Installation of underwater turbine and foundation structures at Pentland Firth: Notice to Mariners
18th September 2016
Update From Bill Mowatt.
'Notice to mariners':
Installation of first tidal-stream turbine in the Pentland Firth's Inner Sound at Atlantis RL's MeyGen site c. 1.5 miles off Gills Bay, near SW Stroma.
As you can see, this historic installation is to take place on the coming 'dead-tide' (i.e. neap) sequence, starting in the second half of the coming week.
I was speaking to Skipper Jason Schofield, MD of Green Marine (UK) Ltd of Stromness during the past week and he expected that Green Isle may be using Gills H as required during the operation in c. 30/35 metres of water.
For that workboat, it will be a case of her 'spanning the millennia' in terms of technology during a month.
Recently she accompanied a (leather) hide-hulled recreated Neolithic willow-framed boat, of the type that the first farmers are believed to have used to transport calves and grain-seeds seeds across the Firth. This was being filmed for an archaeology 'documentary'. The trip was from Hoy to Harrow ( Philip's Harbour) below the Castle of Mey.
The 21st century precision technology used in the manufacture/assembly of the 1.5 MW Andritz (Hammerfest) Hydro turbine, as was blessed at Nigg on the Cromarty Firth by Canisbay minister Rev. Lyall Rennie on Sept. 12th, is highly impressive and can be seen on-line.
The nearby Stroma (day) beacon is imminently due to be lit for the first time ever in c. 150 years; it is understood that NLB works there are all but complete.
The jack-up barge Neptune has arrive at Nigg from her home-port of Antwerp, Belgium. She was built for the offshore wind power-stations, but GeoSea, a subsidiary of Belgian offshore construction/ u-water 'dredge & build' specialists DEME believe that she is equally suitable for tidal-turbine work. (again see website). DEME recently became an Atlantis RL shareholder.
It was in 1907 that playwright/philosopher Irishman Geo. Bernard Shaw, still the only man ever to have beeen awarded the Nobel Prize as well as an (Hollywood film) Oscar , proposed harnessing the Firth's tides in a published paper for the (socialist) Fabian Society.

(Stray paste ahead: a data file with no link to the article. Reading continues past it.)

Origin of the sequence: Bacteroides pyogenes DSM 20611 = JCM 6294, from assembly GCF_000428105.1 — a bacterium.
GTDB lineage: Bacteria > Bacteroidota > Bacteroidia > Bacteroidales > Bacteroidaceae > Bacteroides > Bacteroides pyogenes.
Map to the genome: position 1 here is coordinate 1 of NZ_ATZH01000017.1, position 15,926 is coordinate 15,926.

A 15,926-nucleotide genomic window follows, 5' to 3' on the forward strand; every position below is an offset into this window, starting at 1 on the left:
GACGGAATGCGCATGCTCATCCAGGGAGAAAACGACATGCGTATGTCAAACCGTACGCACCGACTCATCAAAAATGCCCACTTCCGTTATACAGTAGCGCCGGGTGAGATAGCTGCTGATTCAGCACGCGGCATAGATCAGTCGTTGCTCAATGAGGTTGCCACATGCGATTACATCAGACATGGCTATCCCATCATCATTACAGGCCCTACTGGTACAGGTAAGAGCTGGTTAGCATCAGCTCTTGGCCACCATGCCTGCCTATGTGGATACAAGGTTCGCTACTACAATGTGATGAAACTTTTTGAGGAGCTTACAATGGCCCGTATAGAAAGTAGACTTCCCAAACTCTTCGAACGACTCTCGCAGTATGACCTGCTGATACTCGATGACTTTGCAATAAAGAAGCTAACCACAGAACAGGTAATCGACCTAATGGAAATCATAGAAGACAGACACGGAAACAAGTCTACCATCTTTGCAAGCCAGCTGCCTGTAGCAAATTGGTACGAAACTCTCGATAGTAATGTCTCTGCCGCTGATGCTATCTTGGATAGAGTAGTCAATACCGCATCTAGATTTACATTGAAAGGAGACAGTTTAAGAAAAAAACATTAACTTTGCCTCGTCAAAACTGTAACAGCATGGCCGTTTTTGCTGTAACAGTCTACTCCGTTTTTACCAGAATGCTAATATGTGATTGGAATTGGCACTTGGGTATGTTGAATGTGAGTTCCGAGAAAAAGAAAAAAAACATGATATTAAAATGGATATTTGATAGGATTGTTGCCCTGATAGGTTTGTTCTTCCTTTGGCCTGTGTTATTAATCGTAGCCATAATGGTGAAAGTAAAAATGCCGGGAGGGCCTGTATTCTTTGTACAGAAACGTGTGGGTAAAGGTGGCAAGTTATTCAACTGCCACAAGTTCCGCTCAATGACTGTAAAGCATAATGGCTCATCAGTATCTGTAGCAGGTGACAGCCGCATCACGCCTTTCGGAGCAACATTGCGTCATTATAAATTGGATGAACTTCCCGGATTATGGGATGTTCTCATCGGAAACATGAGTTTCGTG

He considered that electricity from this source would free the UK's coalminers from physical danger, long-term heath problems and sheer drudgery of howking coal from narrow damp deep underground seams in darkness. A fellow-member at the time was Dr Gavin Clark MP who successfully proposed the legislation under which 'The Gills Bay Pier' (150 years long; 136 M) and who is now regarded as a 'hero' by Scotland two main political parties ( Scottish Labour & SNP) although the legislation was enacted by a Conservative administration.
GBS had crossed to Scapa Pier on his way to an angling holiday in Loch Stenness when he observed the power of the tidal streams from the deck of the first St Ola.
About Green Isle - information and photo from http://www.offshorevisie.nl/
With a length of 27.7 metres and a beam of 12.45 metres, the Multi Cat 2712 workboat, which was christened Green Isle, is a standard design with several modifications, i.e. a customised mooring system and Green Marine's own winches, which were installed by Damen and commissioned on board. The vessel has a speed of 10 knots, complies with the MCA CAT 1 workboat code and has a maximum bollard pull of 34.8 tonnes (average 33 tonnes). The workboat's basic functions for Green Marine will be anchor handling, installing wave and tidal energy devices, assisting barge operations, dredger service, supply, towing, hose handling and survey. For propulsion it is fitted with two Caterpillar C32 TTA ACERT engines with a total power of 1,790 bkW at 1,800 rpm.